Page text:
“Because I work at Cineplex Laval, I had to wear this shirt as part of my uniform for a month straight,” explained the artist. “During that time, the shirt got butter stains, popcorn oil stains, sweat, tears, rips… I started to think about how the employees of the cinema behave like a community, and how we’re all working together towards the end-goal of a corporation, but also developing skills and techniques, relationships and habits.”

Both Perrault and Psillos’s pieces critique contemporary consumption and labour exploitation by using the shirt as a medium.

“Since we look all the same wearing the same t-shirts, we are easy to group as one entity. To the outside customers […] we look all the same, without personality, not individual, not unique.” said Psillos. His work—exhibited as part of Art Matters during Sites of Embodied Silence at the VAV Gallery—uses the relatability of the shirt to confront viewers, increasing the typical size of the garment to create a wall, a physical obstacle to navigate in the gallery space.

War 1991, Petro Psillos in Sites of Embodied Silence at the VAV Gallery during the Art Matters festival. Photo courtesy of Art Matters.

For War (1991), Psillos intended to connect the exchange between business and culture as a testament to Quebec’s shrinking national identity. He saw this as a parallel to the way Cineplex and other corporations impose authority over their employees, especially through language control within immigrant communities enforced by Bill 101 and 115.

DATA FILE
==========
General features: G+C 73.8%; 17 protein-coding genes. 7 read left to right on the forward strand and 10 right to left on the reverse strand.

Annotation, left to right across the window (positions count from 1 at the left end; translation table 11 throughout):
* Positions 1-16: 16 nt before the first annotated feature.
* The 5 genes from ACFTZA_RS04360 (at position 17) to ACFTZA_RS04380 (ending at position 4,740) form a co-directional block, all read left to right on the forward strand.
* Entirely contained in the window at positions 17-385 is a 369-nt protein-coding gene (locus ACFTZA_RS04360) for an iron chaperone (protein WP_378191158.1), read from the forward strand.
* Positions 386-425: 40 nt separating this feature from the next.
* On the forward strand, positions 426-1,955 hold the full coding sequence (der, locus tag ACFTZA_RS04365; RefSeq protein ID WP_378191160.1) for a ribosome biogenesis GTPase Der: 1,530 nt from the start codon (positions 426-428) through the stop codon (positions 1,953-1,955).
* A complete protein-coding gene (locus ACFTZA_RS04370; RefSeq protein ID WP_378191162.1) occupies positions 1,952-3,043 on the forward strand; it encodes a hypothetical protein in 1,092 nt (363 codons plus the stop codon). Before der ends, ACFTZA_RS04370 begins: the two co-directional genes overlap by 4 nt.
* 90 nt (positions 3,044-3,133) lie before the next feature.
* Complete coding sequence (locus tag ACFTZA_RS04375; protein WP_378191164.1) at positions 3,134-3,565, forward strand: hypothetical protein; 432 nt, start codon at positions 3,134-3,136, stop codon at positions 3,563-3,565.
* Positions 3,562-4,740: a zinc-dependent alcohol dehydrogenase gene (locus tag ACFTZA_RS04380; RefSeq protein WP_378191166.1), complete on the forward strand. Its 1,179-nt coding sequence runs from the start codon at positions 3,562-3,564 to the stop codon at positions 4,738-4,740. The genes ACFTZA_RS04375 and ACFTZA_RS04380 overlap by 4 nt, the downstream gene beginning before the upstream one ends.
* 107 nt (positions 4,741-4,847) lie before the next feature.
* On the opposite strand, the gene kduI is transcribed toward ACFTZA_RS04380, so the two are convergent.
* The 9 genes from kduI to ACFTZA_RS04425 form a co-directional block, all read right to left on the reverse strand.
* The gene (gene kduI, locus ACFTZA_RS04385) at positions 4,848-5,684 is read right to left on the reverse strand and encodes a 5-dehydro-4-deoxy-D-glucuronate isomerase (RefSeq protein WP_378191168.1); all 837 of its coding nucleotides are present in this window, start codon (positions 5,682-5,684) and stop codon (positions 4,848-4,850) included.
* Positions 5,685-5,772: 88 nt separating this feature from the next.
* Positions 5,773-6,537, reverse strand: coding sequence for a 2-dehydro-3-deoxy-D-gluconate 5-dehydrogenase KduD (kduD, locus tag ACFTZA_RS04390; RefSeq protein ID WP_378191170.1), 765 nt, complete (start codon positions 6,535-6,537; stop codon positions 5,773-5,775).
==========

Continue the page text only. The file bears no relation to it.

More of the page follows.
In both cases, I am stripped of my individuality and expected to submit to another person’s perspective,” said the artist.

Through the film it represents, to its colour and wear, War (1991) contains powerful references to escapism, globalization and bloodshed. Buttery popcorn stains allude to the dispute of oil and its production, and the size and name of the piece refer to the then recent demolition of the Berlin wall.

As a global symbol, the shirt can also be intensely personalized. Camille Charbonneau’s performance piece, 1 Corinthians 6:19, conceives the body as something that is borrowed, to be confined to a gender binary, and something to be hidden.

The piece, exhibited during Art Matters, consists of garments lined with beads. “While worn, the beaded sentence ‘YOUR BODY IS A TEMPLE’ found in the shirt, on the in-sole of the shoes, and inside the knees of the pants is imprinted on the skin through pressure,” explained Charbonneau. “The use of the shirt, and of the other pieces of clothing in the project, stand as a symbol of oppression […] the emphasis put on the body being ‘a’ temple instead of ‘your’ temple limits someone’s well-being to a singular way of applying care to a body, and for gender non-conforming individuals, that care involves removing the shirt, and letting the wounds heal.”

The biblical passage 1 Corinthians 6:19-20 reads, “Do you not know that your bodies are temples of the Holy Spirit, who is in you, whom you have received from God? You are not your own; you were bought at a price. Therefore, honour God with your bodies.”

Physical care, clothing restrictions and overall behavior enforced by social norms compiled with critiques on globalization, consumption, violence and politics are embedded in these artists’ respective works. As an often mundane object, the shirt embodies all of this, and proves to be a symbol of Concordia’s 2018-19 art scene.